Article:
19 Therefore, brethren, having boldness to enter the Holiest by the blood of Jesus,
Verse 19 begins a new hortatory section of Hebrews. The Holy Spirit has finished a long doctrinal section (7:1–10:18). From this point Hebrews shows how to apply doctrine to experience.
Verses 19–39 contain the fourth warning in the book of Hebrews. This warning follows the doctrinal section that sets forth the High Priesthood of Christ. Verses 19–25 give the admonition to act on the privileges of having a High Priest.
Beginning with verse 19, the Holy Spirit turns to how to apply the doctrinal section presented from chapter 7: first doctrine, then duty; first creed, then conduct; first privilege, then practice.
In verses 19 and 20, the believer has two things:
—confidence to enter the presence of God, v. 19
—a Great Priest over the house of God, v. 20
What we believe has implications on what we do. By accepting what Christ has done, we appropriate our privileges that He affords us. This “therefore” harks back to the preceding doctrinal discussion of privileges given by our High Priest.
This is a term of affection for the readers (He 3:1, 12; 13:22). What follows is true only of believers.
having boldness [confidence] to enter the Holiest
The Holy Spirit uses the analogy of the Levitical system to illustrate implications of the Christian way of life.
Because of what Christ did by bringing the New Covenant, believers should have the confidence to enter God’s presence. The word “boldness” means free confidence without any hang-up. It carries the idea of freedom. What Christ did for the believer gives him freedom with God (He 3:6; 4:16; Ga 5:1). Christians have open access to God because of our Lord. Boldness has a new sense of acceptance by God because Christians have their sin paid by Christ.
The “Holiest” refers to the very presence of God. The Holy of Holies in the tabernacle and temple was where God’s presence was located. The high priest of the Old Testament could only enter the “Holiest” once a year; the believer today can enter into direct fellowship with God as many times as he wishes.
Having something from God always precedes the idea of “let us.” This is motivation from within, not without. “Having” marks privilege, whereas doing results from “having”; this is production.
by [in] the blood of Jesus,
The basis for our confidence is the shed blood of Christ to pay for our sins. The word “by” is literally “in.” The ground of fellowship with God is the sacrificial blood of Christ for our sins. Our title for entering fellowship with God is the blood of Jesus. We do not enter by our character, religion, personal status, or any other human means. This is the source of our confidence with God. Every blood-bought believer has certain rights before God. No further sacrifice is necessary for sin.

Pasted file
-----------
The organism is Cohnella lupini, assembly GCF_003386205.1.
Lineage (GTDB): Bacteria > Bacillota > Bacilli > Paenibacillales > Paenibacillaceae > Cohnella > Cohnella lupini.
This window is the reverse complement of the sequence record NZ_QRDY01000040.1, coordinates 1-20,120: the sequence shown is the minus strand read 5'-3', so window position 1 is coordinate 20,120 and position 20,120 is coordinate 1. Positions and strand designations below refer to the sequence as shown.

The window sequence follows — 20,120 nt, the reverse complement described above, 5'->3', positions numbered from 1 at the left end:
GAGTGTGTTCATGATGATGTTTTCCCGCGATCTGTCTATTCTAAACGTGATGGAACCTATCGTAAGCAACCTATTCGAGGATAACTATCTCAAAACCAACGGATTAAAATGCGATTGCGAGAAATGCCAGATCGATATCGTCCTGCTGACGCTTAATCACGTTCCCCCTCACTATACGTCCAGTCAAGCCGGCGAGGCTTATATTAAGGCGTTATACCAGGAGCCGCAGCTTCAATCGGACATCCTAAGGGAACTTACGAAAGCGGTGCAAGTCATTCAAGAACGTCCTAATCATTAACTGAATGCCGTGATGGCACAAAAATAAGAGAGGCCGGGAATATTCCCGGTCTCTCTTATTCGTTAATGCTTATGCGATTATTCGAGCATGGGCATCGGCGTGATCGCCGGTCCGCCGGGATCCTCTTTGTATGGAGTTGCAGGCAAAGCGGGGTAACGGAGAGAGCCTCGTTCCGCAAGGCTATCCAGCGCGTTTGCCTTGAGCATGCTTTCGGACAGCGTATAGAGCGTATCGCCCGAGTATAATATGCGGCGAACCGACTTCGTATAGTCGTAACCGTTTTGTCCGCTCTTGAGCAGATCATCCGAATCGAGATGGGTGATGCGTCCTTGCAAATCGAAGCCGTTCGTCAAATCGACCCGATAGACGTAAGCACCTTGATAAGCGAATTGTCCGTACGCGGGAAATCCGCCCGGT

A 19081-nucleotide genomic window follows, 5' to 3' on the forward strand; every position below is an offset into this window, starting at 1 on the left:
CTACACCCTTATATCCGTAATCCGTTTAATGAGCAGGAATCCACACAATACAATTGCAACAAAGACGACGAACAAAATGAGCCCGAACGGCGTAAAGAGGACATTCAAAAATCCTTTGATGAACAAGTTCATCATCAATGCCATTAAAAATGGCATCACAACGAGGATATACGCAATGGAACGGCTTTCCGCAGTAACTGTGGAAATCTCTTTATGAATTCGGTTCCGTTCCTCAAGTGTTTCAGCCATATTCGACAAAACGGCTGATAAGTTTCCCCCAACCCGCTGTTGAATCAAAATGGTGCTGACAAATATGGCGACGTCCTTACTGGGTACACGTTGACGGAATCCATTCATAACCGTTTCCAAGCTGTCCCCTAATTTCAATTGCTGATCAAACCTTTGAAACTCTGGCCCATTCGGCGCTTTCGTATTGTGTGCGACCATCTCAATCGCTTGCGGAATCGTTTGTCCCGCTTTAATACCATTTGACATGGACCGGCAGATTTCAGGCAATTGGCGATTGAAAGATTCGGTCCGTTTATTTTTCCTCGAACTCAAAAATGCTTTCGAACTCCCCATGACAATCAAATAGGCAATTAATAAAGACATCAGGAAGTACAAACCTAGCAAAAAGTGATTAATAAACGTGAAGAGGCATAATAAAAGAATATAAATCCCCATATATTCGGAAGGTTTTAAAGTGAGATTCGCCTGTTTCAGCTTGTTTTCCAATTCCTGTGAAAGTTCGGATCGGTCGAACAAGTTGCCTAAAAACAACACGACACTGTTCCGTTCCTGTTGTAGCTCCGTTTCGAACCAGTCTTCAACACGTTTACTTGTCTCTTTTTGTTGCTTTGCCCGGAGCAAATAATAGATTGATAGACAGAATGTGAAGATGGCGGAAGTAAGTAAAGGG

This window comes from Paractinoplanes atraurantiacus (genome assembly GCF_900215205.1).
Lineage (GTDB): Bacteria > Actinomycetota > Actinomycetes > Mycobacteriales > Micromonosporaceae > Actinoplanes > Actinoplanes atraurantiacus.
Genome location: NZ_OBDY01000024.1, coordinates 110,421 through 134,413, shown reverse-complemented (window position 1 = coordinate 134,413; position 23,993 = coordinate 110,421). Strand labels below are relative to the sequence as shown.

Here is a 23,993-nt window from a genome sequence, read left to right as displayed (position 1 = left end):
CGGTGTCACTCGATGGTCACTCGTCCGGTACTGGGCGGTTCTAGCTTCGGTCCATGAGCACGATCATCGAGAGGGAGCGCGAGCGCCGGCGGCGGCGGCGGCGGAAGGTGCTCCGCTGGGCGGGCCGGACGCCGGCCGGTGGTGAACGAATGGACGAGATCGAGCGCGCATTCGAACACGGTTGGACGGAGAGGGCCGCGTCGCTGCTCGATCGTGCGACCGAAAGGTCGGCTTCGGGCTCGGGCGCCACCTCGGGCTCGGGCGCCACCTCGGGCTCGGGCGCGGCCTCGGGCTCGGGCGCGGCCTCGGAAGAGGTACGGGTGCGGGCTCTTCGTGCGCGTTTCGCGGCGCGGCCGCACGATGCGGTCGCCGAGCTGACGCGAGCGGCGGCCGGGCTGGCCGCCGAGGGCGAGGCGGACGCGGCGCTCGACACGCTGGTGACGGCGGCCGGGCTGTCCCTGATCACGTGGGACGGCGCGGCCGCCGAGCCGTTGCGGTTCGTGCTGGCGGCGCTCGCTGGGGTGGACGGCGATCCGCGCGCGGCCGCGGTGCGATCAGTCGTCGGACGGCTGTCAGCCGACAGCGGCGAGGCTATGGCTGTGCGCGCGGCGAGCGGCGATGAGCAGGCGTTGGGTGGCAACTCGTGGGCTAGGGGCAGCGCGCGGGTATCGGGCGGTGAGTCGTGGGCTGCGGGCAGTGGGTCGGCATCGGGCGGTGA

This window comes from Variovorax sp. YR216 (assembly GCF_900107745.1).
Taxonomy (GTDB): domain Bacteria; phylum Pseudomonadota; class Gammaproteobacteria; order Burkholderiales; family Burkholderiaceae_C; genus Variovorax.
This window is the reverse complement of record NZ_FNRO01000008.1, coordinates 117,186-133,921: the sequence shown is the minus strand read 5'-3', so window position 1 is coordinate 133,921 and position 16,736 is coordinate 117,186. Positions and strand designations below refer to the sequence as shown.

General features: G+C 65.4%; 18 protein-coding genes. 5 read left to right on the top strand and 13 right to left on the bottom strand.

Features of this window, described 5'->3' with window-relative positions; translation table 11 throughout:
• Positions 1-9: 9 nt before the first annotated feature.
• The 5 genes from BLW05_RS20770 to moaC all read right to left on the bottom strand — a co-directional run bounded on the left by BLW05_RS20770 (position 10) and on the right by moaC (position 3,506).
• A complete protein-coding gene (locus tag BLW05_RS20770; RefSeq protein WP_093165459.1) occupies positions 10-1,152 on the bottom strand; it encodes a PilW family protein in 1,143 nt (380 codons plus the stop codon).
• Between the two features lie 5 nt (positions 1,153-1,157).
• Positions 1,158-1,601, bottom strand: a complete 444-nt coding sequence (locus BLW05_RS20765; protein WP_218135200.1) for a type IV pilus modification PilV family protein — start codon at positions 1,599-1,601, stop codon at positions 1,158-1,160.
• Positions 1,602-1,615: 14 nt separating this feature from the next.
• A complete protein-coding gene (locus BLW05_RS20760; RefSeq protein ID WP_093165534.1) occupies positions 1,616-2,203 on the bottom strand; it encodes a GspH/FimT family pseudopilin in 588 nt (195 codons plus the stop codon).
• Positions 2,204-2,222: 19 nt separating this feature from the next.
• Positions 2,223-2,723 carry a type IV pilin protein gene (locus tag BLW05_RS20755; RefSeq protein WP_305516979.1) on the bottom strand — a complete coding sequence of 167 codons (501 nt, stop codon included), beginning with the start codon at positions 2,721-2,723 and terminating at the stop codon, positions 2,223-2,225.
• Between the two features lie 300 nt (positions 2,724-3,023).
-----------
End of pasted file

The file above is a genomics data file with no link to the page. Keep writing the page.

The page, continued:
Christ’s death gives every believer access to God.
The blood of Christ is our merit for salvation; personal merit does not save our souls. Jesus removed every obstacle in our fellowship with God. He forever removed any future penalty for sin.
The Christian has direct access to God’s presence. We have it in prayer, but in heaven we will fellowship directly with Him. Our bold approach to God is not a matter of irreverence; rather, it is the freedom to relate to God. We have this privilege from positional status with God; it was Jesus who won that right for us. We can appropriate this privilege in time as well as eternity.
The believer has confidence on account of what Christ prepared for us. We can enter fellowship with God without any qualification. God knows all our foibles, fallacies, and sin yet He lets us into His presence. He knows everything about us; we cannot fool Him, but He welcomes our fellowship. We can fellowship with Him without concealing anything. We have absolute confidence that our Lord will accept us without conditions. Direct fellowship with God is not only for some future day; we can have it now. We can have it this or any day.
The relationship that confidence offers in human motivation is great. Confidence is at the foundation to achievement. Human effort by itself will fail. It is by co-sharing what we do with God that biblical success will occur. God works by giving promises to believers. Confidence always comes from biblical conviction that God will provide.